May 10, 2013

While I admire advocacy for untangling the country’s tax code, The Post’s mash-up of tax reform, tax revenue and the carbon tax is problematic [“Tax reform on the table,” editorial, May 8]. The Post rightly acknowledged that, under a carbon tax, “polluters pay for their own pollution” and emissions fall, but it forgot the intent: creating a less carbon-intense economy.

Overreliance on gasoline taxes and increased automobile fuel efficiency have put a pothole in state transportation budgets. Entrenching a carbon tax in the tax code will do the same for the federal budget and require a rewrite later. Let’s use the carbon tax as a temporary policy tool that compensates for pollution’s harm and get tax reform right the first time.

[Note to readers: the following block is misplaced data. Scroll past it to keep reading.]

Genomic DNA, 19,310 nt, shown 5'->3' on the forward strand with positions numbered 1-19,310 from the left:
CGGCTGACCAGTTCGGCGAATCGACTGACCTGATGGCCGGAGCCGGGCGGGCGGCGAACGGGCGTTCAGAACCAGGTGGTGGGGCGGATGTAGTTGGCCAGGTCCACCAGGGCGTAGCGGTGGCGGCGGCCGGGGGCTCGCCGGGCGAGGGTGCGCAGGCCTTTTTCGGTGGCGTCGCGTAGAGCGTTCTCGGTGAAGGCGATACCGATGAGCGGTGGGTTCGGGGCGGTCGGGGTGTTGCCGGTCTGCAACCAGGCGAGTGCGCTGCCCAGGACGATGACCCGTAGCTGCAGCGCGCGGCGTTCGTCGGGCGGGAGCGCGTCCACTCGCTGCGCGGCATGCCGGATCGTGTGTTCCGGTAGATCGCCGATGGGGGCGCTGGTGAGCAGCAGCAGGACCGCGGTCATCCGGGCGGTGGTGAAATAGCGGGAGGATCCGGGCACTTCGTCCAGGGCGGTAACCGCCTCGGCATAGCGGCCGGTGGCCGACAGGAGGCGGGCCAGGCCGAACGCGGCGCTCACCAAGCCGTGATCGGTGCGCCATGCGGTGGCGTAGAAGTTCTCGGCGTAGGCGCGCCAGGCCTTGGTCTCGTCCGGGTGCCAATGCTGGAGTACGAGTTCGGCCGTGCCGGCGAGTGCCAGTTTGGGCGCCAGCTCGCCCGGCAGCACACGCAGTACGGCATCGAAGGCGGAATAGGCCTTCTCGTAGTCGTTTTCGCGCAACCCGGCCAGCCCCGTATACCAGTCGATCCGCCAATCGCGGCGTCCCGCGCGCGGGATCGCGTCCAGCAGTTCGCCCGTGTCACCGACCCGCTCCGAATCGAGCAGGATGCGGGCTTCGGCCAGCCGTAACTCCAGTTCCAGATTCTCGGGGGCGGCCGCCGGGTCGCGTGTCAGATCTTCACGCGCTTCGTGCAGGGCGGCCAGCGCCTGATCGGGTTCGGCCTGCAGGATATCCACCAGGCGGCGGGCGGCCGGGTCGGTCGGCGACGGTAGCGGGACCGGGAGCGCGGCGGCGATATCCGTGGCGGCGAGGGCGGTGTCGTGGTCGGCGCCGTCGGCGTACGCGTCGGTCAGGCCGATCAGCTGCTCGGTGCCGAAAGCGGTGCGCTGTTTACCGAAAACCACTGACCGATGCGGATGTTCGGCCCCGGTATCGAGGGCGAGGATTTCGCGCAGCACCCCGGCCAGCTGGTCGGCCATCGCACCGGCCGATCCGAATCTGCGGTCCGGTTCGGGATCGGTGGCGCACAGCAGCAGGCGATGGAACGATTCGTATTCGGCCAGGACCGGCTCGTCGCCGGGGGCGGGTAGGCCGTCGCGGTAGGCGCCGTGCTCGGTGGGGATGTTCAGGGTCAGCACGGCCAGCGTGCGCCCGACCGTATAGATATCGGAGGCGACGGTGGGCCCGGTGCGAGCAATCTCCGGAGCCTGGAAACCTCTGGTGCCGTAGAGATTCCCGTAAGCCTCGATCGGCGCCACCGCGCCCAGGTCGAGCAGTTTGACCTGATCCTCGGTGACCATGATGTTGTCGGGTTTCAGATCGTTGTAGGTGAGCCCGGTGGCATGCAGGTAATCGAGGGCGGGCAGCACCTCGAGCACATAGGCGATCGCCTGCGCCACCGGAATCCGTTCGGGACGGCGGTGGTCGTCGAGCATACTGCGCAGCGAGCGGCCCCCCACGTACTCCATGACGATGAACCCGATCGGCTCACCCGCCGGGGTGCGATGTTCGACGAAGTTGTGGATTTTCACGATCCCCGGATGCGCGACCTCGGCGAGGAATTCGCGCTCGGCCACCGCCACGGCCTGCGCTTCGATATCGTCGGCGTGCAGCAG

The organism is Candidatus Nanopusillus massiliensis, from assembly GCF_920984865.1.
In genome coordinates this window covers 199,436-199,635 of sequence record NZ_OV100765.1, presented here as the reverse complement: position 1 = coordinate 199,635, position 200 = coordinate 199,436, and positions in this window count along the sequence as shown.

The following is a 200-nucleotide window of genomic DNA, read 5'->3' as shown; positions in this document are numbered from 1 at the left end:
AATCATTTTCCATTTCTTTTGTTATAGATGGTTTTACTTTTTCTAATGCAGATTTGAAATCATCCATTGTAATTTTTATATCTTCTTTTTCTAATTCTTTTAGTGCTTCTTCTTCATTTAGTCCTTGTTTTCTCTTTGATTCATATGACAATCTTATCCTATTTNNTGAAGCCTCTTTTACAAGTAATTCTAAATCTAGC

Mark Gibson, Fairfax

The Post is right to once again ring the bell for a carbon tax. Climate data, particularly from the Arctic, have scientists deeply worried and forecast big trouble ahead if we don’t take prompt action. The market failure to properly account for the societal cost of greenhouse gas pollution is crying out for a remedy.

But the best and most politically viable version of a carbon tax is a fully revenue-neutral one that does not divert any of the proceeds to pet projects of Congress, even those that seem laudable. All proceeds should be returned to the public on an equal per-capita basis, preferably in the form of a direct payment. The carbon tax must also feature a cast-in-stone annual increase, so inventors and entrepreneurs will be motivated to find the best technical solutions.

Such a “fee and dividend” approach is the fairest, most transparent and least vulnerable to being “gamed” by special interests. We can’t afford to get this wrong.

Rick Knight, Brookfield, Ill.

The writer is a volunteer for the Citizens Climate Lobby.